Dear Pa Farang,
A serious matter of money is endangering the relationship between me and my Thai girlfriend of one year. I’m not a cheapskate, take her out to nice dinners, and buy her nice things. She’s a sweetheart, and we both talk of marriage. She wants to take me upcountry in Isaan to meet her friends and family, but insists I give her $200 to send to the family in advance of our arrival. This smacks of extortion, and has led to more than one argument (I’m not paying!) Am I being conned, or being foolish?
– I’m No Fool, No Siree
Dear No Fool,
Do you know her well enough to have determined that she’s a good egg and will treat you right after you’ve tied the knot? One year isn’t a whole lot of time. If we give her the benefit of the doubt, she’s honoring you by providing a situation in which you can be “pooh yai” (the big fella), and treat her fiends and family to a nice meal and party in which you (as the farang who will soon be joining the family) are the host. Taking you upcountry isn’t the same as meeting the girl’s parents in your own land. In Thailand, it represents a virtual marriage, and, as such, all her friends and family will want to meet you. They, however, will not be able to pay for it. In the concept of “pooh-yai”, the person who makes the most money, or has the higher status, takes on the responsibility and honor of paying for the meals of others. This, in return, honors you, your future wife, and her family. And in truth, it’s her family that you’re actually marrying, warts in all. Among Thai people, very little is as important as supporting one’s family, especially when the individual is a westerner. Thais think all westerners are rich. And they are, compared to upcountry standards. You may have to draw the line somewhere, though. Being pooh-yai necessarily doesn’t mean you’ll buy dad a pick-up truck, or a house for the family.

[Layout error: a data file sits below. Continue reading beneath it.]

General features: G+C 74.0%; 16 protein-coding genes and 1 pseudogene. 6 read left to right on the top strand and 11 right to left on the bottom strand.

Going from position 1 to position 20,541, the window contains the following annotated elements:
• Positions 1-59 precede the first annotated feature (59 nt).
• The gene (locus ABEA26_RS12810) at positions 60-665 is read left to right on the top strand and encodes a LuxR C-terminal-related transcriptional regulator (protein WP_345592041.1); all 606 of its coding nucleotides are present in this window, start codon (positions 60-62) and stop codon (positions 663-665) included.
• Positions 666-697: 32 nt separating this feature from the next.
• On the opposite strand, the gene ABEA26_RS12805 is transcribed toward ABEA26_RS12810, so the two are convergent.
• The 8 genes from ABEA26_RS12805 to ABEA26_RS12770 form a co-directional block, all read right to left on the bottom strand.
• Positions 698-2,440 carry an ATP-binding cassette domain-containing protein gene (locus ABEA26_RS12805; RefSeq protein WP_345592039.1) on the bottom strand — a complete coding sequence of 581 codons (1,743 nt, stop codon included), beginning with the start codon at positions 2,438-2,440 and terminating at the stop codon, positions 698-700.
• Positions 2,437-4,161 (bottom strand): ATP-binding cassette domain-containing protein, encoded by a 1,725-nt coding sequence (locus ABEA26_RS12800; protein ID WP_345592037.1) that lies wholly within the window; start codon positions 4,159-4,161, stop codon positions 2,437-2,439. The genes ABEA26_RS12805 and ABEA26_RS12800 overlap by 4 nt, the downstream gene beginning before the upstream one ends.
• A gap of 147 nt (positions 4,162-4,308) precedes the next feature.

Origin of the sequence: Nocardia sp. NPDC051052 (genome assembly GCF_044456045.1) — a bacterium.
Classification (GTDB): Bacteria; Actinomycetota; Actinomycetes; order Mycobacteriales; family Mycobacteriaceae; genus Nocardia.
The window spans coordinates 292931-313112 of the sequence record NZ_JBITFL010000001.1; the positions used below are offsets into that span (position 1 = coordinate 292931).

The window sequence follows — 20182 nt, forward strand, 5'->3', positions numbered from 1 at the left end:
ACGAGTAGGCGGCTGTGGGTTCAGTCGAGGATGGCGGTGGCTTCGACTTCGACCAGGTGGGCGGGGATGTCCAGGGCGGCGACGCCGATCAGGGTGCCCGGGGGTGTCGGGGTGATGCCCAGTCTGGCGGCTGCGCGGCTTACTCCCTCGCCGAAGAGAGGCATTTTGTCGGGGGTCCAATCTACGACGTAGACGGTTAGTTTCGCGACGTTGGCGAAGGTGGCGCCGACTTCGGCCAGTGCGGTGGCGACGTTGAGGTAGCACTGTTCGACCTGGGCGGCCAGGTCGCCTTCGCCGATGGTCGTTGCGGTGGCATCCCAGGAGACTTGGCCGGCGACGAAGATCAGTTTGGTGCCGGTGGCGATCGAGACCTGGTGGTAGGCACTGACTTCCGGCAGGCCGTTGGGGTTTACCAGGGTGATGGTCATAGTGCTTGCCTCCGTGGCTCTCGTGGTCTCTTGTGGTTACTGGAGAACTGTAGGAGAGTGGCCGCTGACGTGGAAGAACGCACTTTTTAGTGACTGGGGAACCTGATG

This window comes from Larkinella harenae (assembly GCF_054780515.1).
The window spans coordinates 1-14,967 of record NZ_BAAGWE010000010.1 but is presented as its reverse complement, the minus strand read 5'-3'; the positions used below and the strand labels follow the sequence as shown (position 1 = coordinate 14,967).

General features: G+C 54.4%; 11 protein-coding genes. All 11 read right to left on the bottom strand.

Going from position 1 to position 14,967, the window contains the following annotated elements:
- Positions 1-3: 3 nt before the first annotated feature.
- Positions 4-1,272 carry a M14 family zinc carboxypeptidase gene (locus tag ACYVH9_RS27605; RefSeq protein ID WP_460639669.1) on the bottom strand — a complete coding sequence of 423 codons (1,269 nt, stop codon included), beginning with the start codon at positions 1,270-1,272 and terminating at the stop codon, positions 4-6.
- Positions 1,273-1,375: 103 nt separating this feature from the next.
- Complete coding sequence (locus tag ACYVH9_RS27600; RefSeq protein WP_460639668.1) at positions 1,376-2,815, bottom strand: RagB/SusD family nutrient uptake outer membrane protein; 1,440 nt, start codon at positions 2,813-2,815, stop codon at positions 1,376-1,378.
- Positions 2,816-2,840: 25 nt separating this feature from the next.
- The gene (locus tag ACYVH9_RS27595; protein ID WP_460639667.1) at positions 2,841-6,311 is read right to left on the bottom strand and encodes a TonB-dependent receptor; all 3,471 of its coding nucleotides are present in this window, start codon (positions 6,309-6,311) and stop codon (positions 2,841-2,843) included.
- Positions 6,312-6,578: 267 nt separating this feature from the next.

My advice is to discuss, alone with your girlfriend, the nature of being pooh-yai and saving face, and determine what she perceives the responsibilities of pooh-yai to be, before, during, and after the marriage itself.
– Pa Farang
Read Pa Farang’s other columns for more advice on relationships in Southeast Asia